Today I received a call from my mom. “Happy Birthday!!!” she yelled into the phone, bringing a smile to my face. After some chitchat regarding how my day went and how lucky I was to have such good friends to make it special, she began to tell me how the horses were doing. I honestly did not believe my ears when she announced that “Rolex jumped great,” and “Bravo is clear to ride.”
Now, Rolex is my hunter. He was gifted to me at the beginning of my Junior year of High School, and I was able to move up through the levels on him over the course of my many years riding, and in doing so I gained a huge appreciation for the finesse and beauty of the Hunter division. Unfortunately, after a long show in Kentucky this summer, he came down lame with a concussion injury and was out for a few weeks. This wouldn’t have been a problem if it was not for the fungus that set in while he had time off, and it became extremely aggressive and attacked his legs horrendously. On top of that, when the fungus was almost healed, a strain became resistant and spread into his bloodstream to his back legs, causing one to swell and loose all of its sleek, shiny hair. So my poor beautiful horse, who was supposed to be sound in weeks, has been out of practice for months now with a horrifically swollen, grotesque leg. But thanks to a miracle vet just north of College Station, we were able to treat Rolex appropriately and he is now fit and healthy and ready to show.
A story that is even more hopeful is Bravo’s. This Holsteiner was my mom’s Jumper in 2010 and 2011 until he went mysteriously lame after another long show. After waiting and resting him, we realized his lameness was growing worse, not better, so my mom took him to get an MRI. The results showed a nasty bone spur taking over his ankle bone, and causing him a lot of pain. There was talk of turning him out to pasture or even putting him down to relieve him of his misery, but there were few options and we were struggling with how to handle this catastrophe. My mom had it the worst, since it never got easier on her after years of trying to find methods and tests and procedures that would at least make him comfortable, but nothing seemed to work. Until, that is, we signed Bravo up for a revolutionary stem cell treatment that consisted of multiple treatments spread out across a few months that was intended to stimulate correct regrowth of the bones in his ankle and hopefully dissolve the painful spur. So those few simple words, “Bravo is clear to ride,” meant so much more to me than their face value. They meant so much more to me than I could ever describe.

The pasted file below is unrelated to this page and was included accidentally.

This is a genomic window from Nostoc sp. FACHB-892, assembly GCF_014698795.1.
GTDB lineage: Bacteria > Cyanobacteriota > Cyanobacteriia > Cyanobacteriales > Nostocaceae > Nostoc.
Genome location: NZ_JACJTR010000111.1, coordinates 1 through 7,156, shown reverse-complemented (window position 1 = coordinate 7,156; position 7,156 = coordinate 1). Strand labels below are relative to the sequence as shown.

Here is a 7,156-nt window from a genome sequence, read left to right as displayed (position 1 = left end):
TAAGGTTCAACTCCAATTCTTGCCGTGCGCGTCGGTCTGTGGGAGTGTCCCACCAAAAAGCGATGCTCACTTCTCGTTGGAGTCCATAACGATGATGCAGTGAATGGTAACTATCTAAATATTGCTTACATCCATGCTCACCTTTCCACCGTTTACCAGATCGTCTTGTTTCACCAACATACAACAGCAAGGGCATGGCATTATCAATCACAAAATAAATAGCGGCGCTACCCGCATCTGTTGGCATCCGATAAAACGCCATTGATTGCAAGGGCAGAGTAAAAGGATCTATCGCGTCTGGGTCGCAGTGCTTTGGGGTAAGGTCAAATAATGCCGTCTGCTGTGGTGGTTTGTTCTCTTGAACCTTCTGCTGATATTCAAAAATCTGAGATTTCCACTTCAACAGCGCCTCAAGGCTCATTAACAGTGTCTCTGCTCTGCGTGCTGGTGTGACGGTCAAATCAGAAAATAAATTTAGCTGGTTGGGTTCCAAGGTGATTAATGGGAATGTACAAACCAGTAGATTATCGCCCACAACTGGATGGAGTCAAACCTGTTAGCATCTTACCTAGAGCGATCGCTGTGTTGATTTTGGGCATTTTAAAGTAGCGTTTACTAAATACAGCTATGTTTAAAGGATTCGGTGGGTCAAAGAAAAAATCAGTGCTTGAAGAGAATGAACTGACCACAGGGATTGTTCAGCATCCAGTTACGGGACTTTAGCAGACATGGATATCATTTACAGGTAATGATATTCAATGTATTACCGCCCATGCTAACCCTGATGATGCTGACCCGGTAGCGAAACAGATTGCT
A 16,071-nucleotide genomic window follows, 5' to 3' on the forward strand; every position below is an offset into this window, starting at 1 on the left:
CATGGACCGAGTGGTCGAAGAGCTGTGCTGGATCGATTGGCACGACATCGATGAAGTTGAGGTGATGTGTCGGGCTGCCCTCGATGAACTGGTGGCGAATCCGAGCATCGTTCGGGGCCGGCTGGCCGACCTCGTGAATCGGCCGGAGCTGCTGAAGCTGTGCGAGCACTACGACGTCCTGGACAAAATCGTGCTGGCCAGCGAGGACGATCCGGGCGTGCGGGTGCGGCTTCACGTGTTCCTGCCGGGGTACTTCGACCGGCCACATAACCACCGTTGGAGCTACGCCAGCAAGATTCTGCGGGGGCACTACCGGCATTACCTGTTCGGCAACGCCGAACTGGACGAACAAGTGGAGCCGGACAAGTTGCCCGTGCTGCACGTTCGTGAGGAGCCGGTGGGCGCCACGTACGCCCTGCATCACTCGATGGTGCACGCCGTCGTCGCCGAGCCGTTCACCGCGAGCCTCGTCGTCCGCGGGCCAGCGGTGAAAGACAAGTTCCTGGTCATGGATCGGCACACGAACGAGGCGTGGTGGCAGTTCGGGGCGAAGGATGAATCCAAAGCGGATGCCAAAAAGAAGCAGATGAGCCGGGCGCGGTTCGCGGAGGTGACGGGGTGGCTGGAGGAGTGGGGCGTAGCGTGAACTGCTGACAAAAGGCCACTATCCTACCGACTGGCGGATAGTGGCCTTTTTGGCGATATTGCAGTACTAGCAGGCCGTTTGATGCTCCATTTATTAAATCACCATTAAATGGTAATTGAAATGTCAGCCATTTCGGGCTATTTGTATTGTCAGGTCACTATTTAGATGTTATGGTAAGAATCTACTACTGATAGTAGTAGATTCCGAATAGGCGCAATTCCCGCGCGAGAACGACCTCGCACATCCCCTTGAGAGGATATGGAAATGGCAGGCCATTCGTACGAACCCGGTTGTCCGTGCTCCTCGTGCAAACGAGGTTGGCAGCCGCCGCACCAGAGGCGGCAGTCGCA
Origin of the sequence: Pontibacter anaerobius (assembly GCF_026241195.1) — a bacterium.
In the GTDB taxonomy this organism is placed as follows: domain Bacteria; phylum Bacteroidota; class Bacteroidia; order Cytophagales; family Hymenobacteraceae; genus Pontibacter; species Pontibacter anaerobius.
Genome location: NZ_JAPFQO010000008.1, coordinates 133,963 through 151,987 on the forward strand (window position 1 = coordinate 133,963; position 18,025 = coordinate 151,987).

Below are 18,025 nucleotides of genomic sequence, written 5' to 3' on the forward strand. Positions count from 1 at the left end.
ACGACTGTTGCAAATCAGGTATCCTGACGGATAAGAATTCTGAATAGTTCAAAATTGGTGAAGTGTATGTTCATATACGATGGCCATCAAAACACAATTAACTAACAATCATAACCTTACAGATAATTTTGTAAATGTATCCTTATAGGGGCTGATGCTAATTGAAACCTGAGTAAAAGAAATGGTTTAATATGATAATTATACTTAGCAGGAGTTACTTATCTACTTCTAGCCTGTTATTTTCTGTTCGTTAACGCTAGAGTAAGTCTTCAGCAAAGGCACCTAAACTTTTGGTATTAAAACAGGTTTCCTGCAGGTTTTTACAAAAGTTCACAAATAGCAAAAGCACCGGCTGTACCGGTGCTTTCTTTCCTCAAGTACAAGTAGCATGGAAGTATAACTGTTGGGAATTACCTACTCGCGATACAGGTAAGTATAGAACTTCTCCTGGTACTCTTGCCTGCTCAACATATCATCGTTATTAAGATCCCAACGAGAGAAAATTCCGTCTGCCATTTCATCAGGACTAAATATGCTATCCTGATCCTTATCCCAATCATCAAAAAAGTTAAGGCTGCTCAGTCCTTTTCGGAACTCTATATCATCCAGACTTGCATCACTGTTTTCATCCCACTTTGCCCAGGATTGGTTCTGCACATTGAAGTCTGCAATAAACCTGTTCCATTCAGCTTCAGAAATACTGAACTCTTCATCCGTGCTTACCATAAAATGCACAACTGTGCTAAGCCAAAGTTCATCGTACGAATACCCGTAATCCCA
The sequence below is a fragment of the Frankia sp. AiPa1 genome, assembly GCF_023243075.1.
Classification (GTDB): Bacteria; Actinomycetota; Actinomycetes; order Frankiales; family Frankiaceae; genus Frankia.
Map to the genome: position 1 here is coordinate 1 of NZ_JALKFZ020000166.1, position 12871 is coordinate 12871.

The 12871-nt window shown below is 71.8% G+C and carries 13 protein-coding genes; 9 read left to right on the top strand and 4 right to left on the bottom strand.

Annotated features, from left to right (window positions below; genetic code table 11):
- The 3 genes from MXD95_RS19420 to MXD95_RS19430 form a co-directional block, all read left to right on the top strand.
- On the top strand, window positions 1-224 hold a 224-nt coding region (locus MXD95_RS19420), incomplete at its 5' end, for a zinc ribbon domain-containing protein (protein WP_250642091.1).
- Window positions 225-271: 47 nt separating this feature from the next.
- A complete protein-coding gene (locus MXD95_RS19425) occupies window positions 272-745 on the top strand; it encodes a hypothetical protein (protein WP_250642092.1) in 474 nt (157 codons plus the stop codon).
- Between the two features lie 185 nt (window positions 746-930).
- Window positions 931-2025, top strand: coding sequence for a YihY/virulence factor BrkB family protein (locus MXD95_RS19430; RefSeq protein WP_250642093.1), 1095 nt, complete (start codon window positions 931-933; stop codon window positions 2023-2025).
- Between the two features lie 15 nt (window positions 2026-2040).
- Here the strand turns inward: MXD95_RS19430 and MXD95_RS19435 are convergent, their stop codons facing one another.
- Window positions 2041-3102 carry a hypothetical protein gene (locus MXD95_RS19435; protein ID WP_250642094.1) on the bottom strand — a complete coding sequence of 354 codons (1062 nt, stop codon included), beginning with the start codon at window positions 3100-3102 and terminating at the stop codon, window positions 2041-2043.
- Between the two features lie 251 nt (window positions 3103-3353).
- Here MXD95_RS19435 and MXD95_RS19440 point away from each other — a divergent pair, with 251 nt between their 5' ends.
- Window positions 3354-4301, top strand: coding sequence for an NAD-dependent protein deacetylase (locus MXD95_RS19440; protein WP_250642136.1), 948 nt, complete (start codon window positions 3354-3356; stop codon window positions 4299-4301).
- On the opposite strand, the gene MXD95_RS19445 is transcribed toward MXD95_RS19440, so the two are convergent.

If you are around horses long enough, you will most certainly end up having to cope with a lameness problem. Horses are incredibly fragile creatures, and when they are in a work program, they can become injured just like any other professional athlete. It is a long and arduous process dealing with a lame friend, and as an impatient person myself I will admit there were times when riding and jumping and showing did not seem worth the heartache of caring for a sick friend, but when the stars align and God smiles upon you and heals your partner in crime, you know in your heart that you had some weak moments, but it was certainly all worth it, a million times over. So if you’re dealing with a lameness issue, find an extremely reputable and talented vet, and also look for other opinions. When you find a treatment that works, stick with it, and don’t deviate from the doctor’s orders. And also be sure to give your patient lots and lots of tender loving care, for if you believe he or she can get better, that’s half the battle.